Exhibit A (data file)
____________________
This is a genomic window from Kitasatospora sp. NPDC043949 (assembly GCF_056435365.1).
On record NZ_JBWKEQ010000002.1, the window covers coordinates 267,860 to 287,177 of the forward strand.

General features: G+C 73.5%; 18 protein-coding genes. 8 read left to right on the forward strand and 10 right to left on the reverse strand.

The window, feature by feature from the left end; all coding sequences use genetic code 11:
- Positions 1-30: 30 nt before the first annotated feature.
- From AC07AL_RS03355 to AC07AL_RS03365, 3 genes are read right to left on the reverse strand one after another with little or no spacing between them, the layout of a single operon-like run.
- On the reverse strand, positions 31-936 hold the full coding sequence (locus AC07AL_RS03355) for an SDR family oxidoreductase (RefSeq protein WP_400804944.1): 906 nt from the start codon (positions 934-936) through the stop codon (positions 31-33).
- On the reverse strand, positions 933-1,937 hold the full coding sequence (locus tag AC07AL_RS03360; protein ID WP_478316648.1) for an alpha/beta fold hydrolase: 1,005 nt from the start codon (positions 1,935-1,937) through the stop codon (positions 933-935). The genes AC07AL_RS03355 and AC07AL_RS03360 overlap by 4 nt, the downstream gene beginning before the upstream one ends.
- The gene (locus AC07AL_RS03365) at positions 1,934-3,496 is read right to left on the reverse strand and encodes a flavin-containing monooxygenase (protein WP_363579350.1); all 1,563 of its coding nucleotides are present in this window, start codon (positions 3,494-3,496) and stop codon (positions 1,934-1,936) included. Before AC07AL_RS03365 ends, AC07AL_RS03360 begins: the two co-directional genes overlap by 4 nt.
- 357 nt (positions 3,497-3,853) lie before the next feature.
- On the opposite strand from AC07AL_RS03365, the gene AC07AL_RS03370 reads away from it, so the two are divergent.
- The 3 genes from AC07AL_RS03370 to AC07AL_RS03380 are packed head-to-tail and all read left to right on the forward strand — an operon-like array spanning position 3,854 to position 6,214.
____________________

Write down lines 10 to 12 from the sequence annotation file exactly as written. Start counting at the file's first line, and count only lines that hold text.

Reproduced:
- 357 nt (positions 3,497-3,853) lie before the next feature.
- On the opposite strand from AC07AL_RS03365, the gene AC07AL_RS03370 reads away from it, so the two are divergent.
- The 3 genes from AC07AL_RS03370 to AC07AL_RS03380 are packed head-to-tail and all read left to right on the forward strand — an operon-like array spanning position 3,854 to position 6,214.